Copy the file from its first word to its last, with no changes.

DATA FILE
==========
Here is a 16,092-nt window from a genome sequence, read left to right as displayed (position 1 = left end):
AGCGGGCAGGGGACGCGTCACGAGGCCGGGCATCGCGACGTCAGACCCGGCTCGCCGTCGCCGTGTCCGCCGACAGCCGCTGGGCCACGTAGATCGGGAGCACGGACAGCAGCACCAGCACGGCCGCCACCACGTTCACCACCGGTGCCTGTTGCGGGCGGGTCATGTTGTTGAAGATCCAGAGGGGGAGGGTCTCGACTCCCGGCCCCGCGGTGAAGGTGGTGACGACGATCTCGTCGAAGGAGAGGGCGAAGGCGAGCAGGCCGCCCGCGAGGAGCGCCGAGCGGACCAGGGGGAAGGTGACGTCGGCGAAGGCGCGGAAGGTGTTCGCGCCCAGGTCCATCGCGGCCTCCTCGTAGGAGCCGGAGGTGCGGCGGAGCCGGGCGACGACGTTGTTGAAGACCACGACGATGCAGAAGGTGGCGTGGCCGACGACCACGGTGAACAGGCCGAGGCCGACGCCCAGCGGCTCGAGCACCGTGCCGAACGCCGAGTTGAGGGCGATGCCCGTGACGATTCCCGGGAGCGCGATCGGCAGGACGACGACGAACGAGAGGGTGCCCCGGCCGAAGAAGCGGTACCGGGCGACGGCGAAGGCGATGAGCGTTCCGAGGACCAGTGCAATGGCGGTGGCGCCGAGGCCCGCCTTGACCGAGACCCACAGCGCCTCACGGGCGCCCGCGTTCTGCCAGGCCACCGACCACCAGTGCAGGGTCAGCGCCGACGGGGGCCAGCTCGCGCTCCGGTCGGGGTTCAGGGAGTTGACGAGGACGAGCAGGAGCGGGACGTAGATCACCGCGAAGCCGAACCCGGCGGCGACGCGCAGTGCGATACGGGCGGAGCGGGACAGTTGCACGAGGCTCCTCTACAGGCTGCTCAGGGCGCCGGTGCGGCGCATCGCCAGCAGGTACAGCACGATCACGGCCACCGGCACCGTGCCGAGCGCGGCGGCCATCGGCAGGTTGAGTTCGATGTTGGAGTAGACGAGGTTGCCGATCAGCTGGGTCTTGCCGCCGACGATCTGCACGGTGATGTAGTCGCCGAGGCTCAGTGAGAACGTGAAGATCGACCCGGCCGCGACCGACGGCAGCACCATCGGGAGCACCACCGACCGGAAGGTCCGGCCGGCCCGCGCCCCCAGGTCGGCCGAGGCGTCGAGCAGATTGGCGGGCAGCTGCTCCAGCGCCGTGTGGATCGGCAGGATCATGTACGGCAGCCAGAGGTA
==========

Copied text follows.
Here is a 16,092-nt window from a genome sequence, read left to right as displayed (position 1 = left end):
AGCGGGCAGGGGACGCGTCACGAGGCCGGGCATCGCGACGTCAGACCCGGCTCGCCGTCGCCGTGTCCGCCGACAGCCGCTGGGCCACGTAGATCGGGAGCACGGACAGCAGCACCAGCACGGCCGCCACCACGTTCACCACCGGTGCCTGTTGCGGGCGGGTCATGTTGTTGAAGATCCAGAGGGGGAGGGTCTCGACTCCCGGCCCCGCGGTGAAGGTGGTGACGACGATCTCGTCGAAGGAGAGGGCGAAGGCGAGCAGGCCGCCCGCGAGGAGCGCCGAGCGGACCAGGGGGAAGGTGACGTCGGCGAAGGCGCGGAAGGTGTTCGCGCCCAGGTCCATCGCGGCCTCCTCGTAGGAGCCGGAGGTGCGGCGGAGCCGGGCGACGACGTTGTTGAAGACCACGACGATGCAGAAGGTGGCGTGGCCGACGACCACGGTGAACAGGCCGAGGCCGACGCCCAGCGGCTCGAGCACCGTGCCGAACGCCGAGTTGAGGGCGATGCCCGTGACGATTCCCGGGAGCGCGATCGGCAGGACGACGACGAACGAGAGGGTGCCCCGGCCGAAGAAGCGGTACCGGGCGACGGCGAAGGCGATGAGCGTTCCGAGGACCAGTGCAATGGCGGTGGCGCCGAGGCCCGCCTTGACCGAGACCCACAGCGCCTCACGGGCGCCCGCGTTCTGCCAGGCCACCGACCACCAGTGCAGGGTCAGCGCCGACGGGGGCCAGCTCGCGCTCCGGTCGGGGTTCAGGGAGTTGACGAGGACGAGCAGGAGCGGGACGTAGATCACCGCGAAGCCGAACCCGGCGGCGACGCGCAGTGCGATACGGGCGGAGCGGGACAGTTGCACGAGGCTCCTCTACAGGCTGCTCAGGGCGCCGGTGCGGCGCATCGCCAGCAGGTACAGCACGATCACGGCCACCGGCACCGTGCCGAGCGCGGCGGCCATCGGCAGGTTGAGTTCGATGTTGGAGTAGACGAGGTTGCCGATCAGCTGGGTCTTGCCGCCGACGATCTGCACGGTGATGTAGTCGCCGAGGCTCAGTGAGAACGTGAAGATCGACCCGGCCGCGACCGACGGCAGCACCATCGGGAGCACCACCGACCGGAAGGTCCGGCCGGCCCGCGCCCCCAGGTCGGCCGAGGCGTCGAGCAGATTGGCGGGCAGCTGCTCCAGCGCCGTGTGGATCGGCAGGATCATGTACGGCAGCCAGAGGTA